Brussels hits Orbán where it really hurts — education – POLITICO

William Nattrass is a freelance journalist and commentator based in Prague and covering Central Europe.

In its long-running rule of law dispute with Budapest, Brussels may have just stumbled upon a tactic that strikes closer to the bone for Hungarian Prime Minister Viktor Orbán than anything it has attempted so far. now: targeting the influence of the ruling Fidesz party on higher education .

When it emerged last month that the European Commission would block grants for Erasmus+ and Horizon Europe student exchange programs to 21 universities run by public trusts linked to Fidesz, the panic among Hungarian ministers was palpable. The move was described as “unacceptable and intolerable”, and two ministers responsible for the government’s handling of the rule of law dispute quickly flew to Brussels for talks on the issue. One of those ministers, Tibor Navracsics, suggested a quick fix would be forthcoming, but EU officials questioned that, and the Hungarian government spokesman warned that legal action would be taken. if the situation was not resolved quickly.

This reaction, and the resulting coverage in Hungarian media allied to the government and the opposition, suggests that it is about much more than money withheld. After all, 40 million euros of Erasmus funding is an insignificant sum compared to the billions of euros of cohesion funds currently withheld from Hungary.

Many opponents of Orbán dismiss Fidesz as a kleptocracy, but the truth is that this party has deep cultural and intellectual roots that it is keen to nurture. Controlling the dissemination of knowledge and ideas and framing cultural debates are essential foundations of Orbán’s political ecosystem. It’s a project with long-term power goals – and that’s why an attack on Fidesz’s influence on higher education is so important.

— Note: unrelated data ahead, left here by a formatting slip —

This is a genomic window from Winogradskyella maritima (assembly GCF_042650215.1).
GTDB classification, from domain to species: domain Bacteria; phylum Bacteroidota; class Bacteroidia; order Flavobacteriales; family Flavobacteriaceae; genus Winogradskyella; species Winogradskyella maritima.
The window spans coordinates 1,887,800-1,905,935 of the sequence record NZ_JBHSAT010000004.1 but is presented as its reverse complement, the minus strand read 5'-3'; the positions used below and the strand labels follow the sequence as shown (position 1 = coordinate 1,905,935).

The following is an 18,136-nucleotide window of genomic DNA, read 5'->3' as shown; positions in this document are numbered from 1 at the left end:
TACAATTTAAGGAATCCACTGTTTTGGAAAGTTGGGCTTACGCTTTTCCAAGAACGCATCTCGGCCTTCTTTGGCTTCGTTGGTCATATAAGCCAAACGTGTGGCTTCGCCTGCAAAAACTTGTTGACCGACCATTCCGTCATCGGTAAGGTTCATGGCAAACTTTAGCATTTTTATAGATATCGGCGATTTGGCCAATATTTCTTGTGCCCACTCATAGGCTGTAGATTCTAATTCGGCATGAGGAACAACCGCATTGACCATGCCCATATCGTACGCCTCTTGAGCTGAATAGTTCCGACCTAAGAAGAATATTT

Orbán was totally open about the link between knowledge and power. And his government influences the information citizens receive daily through the media, while shaping a general conservative intellectual climate through academia.

Addressing a meeting of the American Conservative Political Action Conference (CPAC) in Budapest last year, Orbán said conservatives “need to have our own media” in order to “show the crazy ideas of the progressive left” . In an ideal world, he said, politics and the press would be independent of each other, but since leftist forces have already broken that alliance, it is only right that conservatives follow suit.

Similar motives underlie his interventions in academia, a sector often seen by conservatives as institutionally biased in favor of progressive and leftist ideas. Fidesz actively promoted a conservative intellectual culture, celebrating thinkers like English philosopher Roger Scruton – a favorite of Margaret Thatcher – attracting like-minded scholars from around the world.

However, after a wave of university privatizations in recent years, the role of politicians in maintaining this university environment has become increasingly evident. Fidesz cabinet ministers, past and present, now run “public trusts”, which control some of Hungary’s leading higher education institutions – and it is this apparent political scrutiny that has led the EU to block funding.